Treasures & Travesties,
Gazette: What are the unique
challenges posed by a university like Penn, with its many schools and
Certainly one is that this is an institution of multiple identities. It
is, from the point of view of an architect seeking to either solve the
problems or express the ideals, not one place but a variety of places.
And at the other extreme, when one encounters this university in its corporate
entirety, and tries to work for it as a client on projects that are in
the name of the entire University, its certainly a client that speaks
with many voices.
If successful architecture requires a good, discerning client as well
as a good architect, what sort of client has the University been?
Penn has had moments when its been a strikingly good client, for
the reasons that define what a good client was at the time. In post-Civil
War Philadelphia, the best clients simply let the architects do what they
thought was rightwith lots of guidance, but without saying, "No,
you cant do that." And Penn shows that in the years that Furness
and the Wilson Brothers and these really energetic, interesting architects
are working on the campus. And I suspect it was very much the same in
the Harnwell years. Harnwell was trained as a scientist, having worked
in the big World War II teams at Cal Tech on sonar and so on. At Penn,
he managed by letting architects do their thing, and then pulled the thing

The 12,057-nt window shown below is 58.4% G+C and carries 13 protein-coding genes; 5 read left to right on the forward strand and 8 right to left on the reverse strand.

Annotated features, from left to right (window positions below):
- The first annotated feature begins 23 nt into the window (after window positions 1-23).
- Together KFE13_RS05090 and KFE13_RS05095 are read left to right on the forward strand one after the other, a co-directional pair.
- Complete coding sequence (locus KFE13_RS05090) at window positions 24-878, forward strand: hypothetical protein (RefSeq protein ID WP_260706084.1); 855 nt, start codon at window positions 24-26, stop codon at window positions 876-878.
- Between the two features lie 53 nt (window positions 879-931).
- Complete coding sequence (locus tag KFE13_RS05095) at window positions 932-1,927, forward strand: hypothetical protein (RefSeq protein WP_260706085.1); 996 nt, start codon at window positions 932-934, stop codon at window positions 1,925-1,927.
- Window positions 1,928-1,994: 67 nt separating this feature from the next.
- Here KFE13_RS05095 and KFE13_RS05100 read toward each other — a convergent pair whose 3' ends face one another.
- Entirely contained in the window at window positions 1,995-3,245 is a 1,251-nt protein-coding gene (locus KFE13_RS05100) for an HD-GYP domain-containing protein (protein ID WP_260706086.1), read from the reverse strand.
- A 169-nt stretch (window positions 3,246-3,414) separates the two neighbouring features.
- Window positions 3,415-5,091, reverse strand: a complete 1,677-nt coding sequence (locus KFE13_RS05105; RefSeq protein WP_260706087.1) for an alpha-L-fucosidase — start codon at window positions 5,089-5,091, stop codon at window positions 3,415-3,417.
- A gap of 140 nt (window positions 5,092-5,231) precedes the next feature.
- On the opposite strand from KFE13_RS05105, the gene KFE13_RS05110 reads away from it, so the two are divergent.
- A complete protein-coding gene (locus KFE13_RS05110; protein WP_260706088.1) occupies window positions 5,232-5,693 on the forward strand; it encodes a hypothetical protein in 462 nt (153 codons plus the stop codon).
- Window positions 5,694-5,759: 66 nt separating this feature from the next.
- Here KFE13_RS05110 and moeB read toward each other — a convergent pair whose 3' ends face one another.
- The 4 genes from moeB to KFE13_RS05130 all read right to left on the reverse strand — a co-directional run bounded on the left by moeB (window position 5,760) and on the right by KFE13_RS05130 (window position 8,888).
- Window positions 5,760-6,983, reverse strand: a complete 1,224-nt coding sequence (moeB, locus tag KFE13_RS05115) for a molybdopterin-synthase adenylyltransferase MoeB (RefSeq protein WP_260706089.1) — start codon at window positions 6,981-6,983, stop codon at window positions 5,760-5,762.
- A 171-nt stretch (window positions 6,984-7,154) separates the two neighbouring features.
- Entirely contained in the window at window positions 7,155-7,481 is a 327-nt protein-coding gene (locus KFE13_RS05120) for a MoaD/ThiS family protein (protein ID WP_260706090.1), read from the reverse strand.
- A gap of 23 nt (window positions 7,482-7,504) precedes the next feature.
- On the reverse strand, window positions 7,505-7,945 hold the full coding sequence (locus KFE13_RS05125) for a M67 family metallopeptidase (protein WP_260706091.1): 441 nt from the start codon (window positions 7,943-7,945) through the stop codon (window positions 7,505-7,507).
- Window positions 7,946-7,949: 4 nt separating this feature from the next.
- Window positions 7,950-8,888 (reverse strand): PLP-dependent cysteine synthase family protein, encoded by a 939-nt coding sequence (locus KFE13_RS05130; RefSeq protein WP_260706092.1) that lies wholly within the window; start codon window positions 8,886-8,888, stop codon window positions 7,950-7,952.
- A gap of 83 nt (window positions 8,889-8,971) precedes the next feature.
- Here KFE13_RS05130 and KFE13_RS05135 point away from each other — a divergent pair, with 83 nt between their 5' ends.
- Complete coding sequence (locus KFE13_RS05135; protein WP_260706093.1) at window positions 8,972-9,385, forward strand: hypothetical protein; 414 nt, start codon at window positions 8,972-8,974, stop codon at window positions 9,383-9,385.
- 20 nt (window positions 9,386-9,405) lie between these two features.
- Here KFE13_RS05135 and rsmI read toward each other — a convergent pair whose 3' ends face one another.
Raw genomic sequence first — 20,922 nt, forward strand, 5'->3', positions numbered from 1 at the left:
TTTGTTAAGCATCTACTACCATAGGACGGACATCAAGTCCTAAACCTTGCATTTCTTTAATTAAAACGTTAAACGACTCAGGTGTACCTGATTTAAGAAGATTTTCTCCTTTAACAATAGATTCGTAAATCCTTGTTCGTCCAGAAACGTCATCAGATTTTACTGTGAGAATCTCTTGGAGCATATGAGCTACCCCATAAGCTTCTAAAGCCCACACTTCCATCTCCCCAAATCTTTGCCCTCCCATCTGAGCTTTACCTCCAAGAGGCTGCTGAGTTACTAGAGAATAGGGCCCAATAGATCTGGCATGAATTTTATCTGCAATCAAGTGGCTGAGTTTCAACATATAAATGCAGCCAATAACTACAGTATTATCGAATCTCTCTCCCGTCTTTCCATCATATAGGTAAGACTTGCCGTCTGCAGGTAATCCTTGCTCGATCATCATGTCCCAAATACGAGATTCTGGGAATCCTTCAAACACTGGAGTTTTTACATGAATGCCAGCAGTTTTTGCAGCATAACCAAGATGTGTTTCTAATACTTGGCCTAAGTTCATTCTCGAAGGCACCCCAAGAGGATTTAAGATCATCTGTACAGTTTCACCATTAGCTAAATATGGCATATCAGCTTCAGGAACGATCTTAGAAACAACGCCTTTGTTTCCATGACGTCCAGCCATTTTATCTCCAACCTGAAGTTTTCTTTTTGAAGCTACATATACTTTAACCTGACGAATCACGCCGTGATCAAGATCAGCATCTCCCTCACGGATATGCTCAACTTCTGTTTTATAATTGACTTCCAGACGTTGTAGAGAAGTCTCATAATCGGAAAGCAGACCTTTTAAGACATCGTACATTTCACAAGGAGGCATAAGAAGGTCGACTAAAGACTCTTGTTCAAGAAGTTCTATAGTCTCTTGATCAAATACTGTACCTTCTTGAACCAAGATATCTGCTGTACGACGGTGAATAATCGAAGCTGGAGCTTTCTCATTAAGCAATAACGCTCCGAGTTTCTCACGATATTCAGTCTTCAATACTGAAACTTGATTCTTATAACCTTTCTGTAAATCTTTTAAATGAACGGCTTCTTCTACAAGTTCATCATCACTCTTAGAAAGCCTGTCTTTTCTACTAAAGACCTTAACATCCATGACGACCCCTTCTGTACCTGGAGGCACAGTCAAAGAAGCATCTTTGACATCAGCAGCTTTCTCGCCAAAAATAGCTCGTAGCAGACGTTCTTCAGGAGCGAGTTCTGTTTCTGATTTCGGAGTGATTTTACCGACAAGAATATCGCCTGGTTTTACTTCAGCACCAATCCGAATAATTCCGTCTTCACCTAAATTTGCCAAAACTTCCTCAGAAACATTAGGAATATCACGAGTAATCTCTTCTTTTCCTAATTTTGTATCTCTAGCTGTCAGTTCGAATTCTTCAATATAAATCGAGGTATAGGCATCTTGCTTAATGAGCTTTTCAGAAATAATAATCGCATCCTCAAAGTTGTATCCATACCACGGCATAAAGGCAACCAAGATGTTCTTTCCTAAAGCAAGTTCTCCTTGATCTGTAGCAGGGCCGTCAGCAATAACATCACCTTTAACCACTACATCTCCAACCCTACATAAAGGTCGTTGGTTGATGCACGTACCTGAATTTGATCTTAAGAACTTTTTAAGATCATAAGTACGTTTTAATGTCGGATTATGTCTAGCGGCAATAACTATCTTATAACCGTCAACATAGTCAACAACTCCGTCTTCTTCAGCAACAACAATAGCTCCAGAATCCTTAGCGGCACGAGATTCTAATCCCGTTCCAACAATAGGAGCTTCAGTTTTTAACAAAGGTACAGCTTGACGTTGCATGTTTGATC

together. Those were good clients. We got interesting buildings out of
them. At the end of the last century, [Provost Charles] Harrison was obviously
a remarkably good client for what his image of the University was. And
that was to take it and make it look like everybody else, only in red
brick and better.
One of the major tests of a good client is whether this is an entity or
a person who knows not only what they want, but also can say specifically
what they do not want, and what they are willing to forego. Because
one of the Achilles heels of institutional architecture comes from
that problem of a multiple-personality client, and an institution can
only with a great deal of good leadership become a good client. And I
think its notable that when we talk about "good clients"
at the University, we do tend to shift to talking about individuals.
In the last 30 years, and then 100 years ago, architecture was the device
by which the institution sold itself. And so design becomes crucial to
the goal. "What will this design do to our immediate sales image
today?" was the question, as opposed to "How does this reflect
on the institution over its history and its future?" Leaders have
not looked long-term. David and I can look back as historians and say,
"Gee, a lot of the architecture that we dont like in the sixties
was really experimental, and some of its kind of interesting, and
in a few years people will like it." But that doesnt make anybody
happy now, when were just trying to cover it up and tear it down.
The great puzzle for Penn
is going to be which of the experimental buildings to keep. Particularly
because the people that now run the University are not the architects
who, with some daring, ran campus architecture selection in the fifties.
Its now a much more sort of business class thats making these
choices. And the campus is looking increasingly like that. One of the
things that I note today is the lack of risk-taking in new designs. The
new designs tend to be pretty flaccid, and get less interesting the more
we get involved with them.
And that certainly does seem to associate them with the values of corporate
and industrial plants elsewhere. This institution has built buildings
that are indistinguishable from, and in fact designed by, the same architects